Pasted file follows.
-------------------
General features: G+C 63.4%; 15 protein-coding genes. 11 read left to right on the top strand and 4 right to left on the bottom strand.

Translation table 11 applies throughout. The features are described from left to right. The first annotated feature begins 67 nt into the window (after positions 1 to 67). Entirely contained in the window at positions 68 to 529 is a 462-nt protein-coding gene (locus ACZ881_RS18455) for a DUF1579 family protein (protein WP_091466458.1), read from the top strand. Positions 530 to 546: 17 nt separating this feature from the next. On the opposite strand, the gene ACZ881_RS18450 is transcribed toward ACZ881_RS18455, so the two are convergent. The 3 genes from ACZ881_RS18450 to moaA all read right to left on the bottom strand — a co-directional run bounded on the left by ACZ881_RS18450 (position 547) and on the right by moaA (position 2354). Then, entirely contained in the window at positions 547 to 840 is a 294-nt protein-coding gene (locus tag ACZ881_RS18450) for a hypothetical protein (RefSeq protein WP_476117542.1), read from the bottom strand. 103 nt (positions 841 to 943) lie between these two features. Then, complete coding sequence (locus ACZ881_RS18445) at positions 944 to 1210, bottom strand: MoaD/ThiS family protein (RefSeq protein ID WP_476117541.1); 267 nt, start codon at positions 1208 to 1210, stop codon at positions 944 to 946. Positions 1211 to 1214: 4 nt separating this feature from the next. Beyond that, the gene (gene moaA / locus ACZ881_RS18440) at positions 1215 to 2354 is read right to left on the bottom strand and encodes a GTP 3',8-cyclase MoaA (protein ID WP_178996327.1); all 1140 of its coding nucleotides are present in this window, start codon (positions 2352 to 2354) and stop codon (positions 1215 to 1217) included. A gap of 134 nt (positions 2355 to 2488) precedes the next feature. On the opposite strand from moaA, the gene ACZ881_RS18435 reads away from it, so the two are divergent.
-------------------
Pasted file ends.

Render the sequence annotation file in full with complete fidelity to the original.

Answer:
General features: G+C 63.4%; 15 protein-coding genes. 11 read left to right on the top strand and 4 right to left on the bottom strand.

Translation table 11 applies throughout. The features are described from left to right. The first annotated feature begins 67 nt into the window (after positions 1 to 67). Entirely contained in the window at positions 68 to 529 is a 462-nt protein-coding gene (locus ACZ881_RS18455) for a DUF1579 family protein (protein WP_091466458.1), read from the top strand. Positions 530 to 546: 17 nt separating this feature from the next. On the opposite strand, the gene ACZ881_RS18450 is transcribed toward ACZ881_RS18455, so the two are convergent. The 3 genes from ACZ881_RS18450 to moaA all read right to left on the bottom strand — a co-directional run bounded on the left by ACZ881_RS18450 (position 547) and on the right by moaA (position 2354). Then, entirely contained in the window at positions 547 to 840 is a 294-nt protein-coding gene (locus tag ACZ881_RS18450) for a hypothetical protein (RefSeq protein WP_476117542.1), read from the bottom strand. 103 nt (positions 841 to 943) lie between these two features. Then, complete coding sequence (locus ACZ881_RS18445) at positions 944 to 1210, bottom strand: MoaD/ThiS family protein (RefSeq protein ID WP_476117541.1); 267 nt, start codon at positions 1208 to 1210, stop codon at positions 944 to 946. Positions 1211 to 1214: 4 nt separating this feature from the next. Beyond that, the gene (gene moaA / locus ACZ881_RS18440) at positions 1215 to 2354 is read right to left on the bottom strand and encodes a GTP 3',8-cyclase MoaA (protein ID WP_178996327.1); all 1140 of its coding nucleotides are present in this window, start codon (positions 2352 to 2354) and stop codon (positions 1215 to 1217) included. A gap of 134 nt (positions 2355 to 2488) precedes the next feature. On the opposite strand from moaA, the gene ACZ881_RS18435 reads away from it, so the two are divergent.